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How Hot does a Jet Fuel Burn

How Hot does a Jet Fuel Burn

Jet Fuel also is known as Aviation Turbine Fuel (ATF) is an aviation fuel designed only for the use of them in aircraft. It can be used in air crafts that are equipped with gas turbine engines. The best jet fuels used are Jet A and Jet A-1. Jet B is also used for air crafts for special purposes and applications. Jeb B is used when there is a need for running an aircraft in cold weathers.

The burning temperatures of jet fuel depend on the type of fuel we are using and also the quality of the jet fuel. Jet fuel burns at a temperature ranging from 800 degrees Fahrenheit to 1500 degrees Fahrenheit. The color and appearance of jet fuel are straw colored. The melting temperature is -47 degrees Centigrade and the boiling temperature is 176 degrees Centigrade. The flash point of the jet fuel is 38 degrees Centigrade and the auto ignition temperature is 210 degrees Centigrade. Normally jet fuel is a mixture of a large variety of hydrocarbons and their range of sizes can be defined with the help of requirements of the product. The requirements can be named such as freezing point, smoking point or more.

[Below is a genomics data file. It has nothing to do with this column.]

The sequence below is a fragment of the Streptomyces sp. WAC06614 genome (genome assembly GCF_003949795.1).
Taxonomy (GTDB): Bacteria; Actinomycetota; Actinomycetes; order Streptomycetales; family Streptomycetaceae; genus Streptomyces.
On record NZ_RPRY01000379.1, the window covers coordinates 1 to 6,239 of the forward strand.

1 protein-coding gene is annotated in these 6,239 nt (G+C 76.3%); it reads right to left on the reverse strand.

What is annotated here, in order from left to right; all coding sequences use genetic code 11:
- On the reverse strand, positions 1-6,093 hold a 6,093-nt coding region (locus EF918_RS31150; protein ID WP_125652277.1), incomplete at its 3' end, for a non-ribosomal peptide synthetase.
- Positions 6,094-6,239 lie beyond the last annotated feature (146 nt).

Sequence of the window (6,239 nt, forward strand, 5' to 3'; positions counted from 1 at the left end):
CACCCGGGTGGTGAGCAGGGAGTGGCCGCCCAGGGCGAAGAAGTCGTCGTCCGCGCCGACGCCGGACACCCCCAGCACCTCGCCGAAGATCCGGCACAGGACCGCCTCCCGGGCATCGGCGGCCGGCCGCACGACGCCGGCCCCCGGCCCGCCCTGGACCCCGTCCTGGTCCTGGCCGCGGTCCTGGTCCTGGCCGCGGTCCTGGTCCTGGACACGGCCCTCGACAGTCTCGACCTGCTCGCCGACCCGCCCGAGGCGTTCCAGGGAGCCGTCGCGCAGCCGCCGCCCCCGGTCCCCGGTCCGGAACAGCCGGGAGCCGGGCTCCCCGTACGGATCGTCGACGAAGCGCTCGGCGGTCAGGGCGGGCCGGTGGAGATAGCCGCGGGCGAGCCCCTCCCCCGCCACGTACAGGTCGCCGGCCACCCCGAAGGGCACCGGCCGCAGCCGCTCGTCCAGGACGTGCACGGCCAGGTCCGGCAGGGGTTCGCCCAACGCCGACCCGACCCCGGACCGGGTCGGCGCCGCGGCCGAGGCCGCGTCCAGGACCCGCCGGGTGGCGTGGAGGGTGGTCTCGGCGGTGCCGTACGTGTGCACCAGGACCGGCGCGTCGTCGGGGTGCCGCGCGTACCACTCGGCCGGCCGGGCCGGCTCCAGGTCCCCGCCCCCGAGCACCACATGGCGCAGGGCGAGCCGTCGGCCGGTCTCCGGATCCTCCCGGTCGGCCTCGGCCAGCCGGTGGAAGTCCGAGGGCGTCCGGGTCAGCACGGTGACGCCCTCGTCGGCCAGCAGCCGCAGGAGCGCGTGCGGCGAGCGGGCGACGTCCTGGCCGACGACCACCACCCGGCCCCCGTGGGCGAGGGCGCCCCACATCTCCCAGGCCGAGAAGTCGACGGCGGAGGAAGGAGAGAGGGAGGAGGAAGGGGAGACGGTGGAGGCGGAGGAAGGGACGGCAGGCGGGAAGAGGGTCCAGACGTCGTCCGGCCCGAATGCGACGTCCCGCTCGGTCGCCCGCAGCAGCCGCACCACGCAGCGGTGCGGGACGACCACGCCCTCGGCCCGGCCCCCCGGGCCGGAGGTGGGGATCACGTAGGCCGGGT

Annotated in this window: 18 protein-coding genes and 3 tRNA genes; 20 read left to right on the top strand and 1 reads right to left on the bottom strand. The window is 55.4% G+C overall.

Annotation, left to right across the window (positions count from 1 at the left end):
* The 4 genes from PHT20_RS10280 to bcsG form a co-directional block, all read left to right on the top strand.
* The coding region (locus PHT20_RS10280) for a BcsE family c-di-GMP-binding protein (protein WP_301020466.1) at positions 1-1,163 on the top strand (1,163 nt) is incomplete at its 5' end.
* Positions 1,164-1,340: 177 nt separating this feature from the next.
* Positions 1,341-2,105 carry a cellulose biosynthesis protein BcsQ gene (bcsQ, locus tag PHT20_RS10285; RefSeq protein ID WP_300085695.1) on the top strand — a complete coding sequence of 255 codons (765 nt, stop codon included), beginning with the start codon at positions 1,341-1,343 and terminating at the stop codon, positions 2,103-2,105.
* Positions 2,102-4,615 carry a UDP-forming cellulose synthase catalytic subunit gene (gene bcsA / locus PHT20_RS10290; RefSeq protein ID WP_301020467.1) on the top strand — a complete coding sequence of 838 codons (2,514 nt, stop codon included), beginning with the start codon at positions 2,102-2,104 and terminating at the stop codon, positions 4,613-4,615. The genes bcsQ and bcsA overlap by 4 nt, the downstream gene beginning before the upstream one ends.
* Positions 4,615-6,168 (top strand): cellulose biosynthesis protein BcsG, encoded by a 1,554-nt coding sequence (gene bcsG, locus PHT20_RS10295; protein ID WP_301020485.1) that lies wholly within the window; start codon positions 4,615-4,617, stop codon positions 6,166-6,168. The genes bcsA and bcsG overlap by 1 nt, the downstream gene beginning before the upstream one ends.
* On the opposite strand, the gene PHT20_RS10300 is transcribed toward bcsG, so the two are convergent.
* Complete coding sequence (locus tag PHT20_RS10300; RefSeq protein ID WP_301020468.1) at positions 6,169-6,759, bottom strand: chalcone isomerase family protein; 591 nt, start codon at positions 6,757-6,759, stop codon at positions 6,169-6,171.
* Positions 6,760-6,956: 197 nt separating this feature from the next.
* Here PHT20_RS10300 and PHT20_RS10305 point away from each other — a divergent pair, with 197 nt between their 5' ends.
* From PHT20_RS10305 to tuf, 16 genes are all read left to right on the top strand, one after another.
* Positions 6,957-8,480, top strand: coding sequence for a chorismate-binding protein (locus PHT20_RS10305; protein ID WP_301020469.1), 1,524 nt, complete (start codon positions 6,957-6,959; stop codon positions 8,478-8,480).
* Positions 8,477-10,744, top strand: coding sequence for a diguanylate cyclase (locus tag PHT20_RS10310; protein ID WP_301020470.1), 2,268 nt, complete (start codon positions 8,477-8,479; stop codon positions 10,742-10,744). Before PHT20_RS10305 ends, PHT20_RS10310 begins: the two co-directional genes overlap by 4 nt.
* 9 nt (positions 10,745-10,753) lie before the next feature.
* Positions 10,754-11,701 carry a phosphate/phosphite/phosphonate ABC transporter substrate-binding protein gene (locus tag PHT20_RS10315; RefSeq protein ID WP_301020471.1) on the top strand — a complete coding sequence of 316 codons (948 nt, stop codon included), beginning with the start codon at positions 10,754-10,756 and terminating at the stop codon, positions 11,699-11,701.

Surprisingly, water is a very important part of jet fuel. We need to be sure that the jet fuel is completely free from water contamination. During the flight, the fuel temperature in the tanks of aircraft decreases to a very low temperature. This decrease in temperature is only due to the low temperatures in the upper atmosphere. This makes the precipitation of water in the fuel tank and so it becomes denser than the fuel present in the tank. These freezings in the fuel tank may cause the supercooled droplets to collide and sometimes result in blocked fuel inlet. So fuel heaters will be used to prevent the freezing of water in the fuel tank.

Military jet fuels are used by military organizations with different classifications of jet propellant. They differ from the normal ones by few additives. JP-1 was the first type of fuel specified in 1944 and is a pure kerosene with very high flash point and low freezing point. The freezing point of JP-1 is -60 degrees C. JP-2 and JP-3 are old types which are not in use and are mostly used during the times of World War – 2. JP-2 has a higher freezing point when compared to JP-1 and so it is used. It is not mostly for several years and is used only until the production of JP-3. JP-3 was more violative than JP-2 and JP-1. JP-4 has come into play with constituents of 50 % kerosene and 50 % gasoline blend and has a much lower flash point than JP-1. This was used mostly only due to the greater extent of availability.  JP-5 has been used for aircraft carriers where there is more risk of fire. It is a complex mixture of hydrocarbons and has a very high flash point like 140 degrees F. This is the minimum flash point temperature. JP’s continues to go further and is now Syntroleum after Zip fuel. There are more upcoming fuel types with much higher flash points and lower freezing points.

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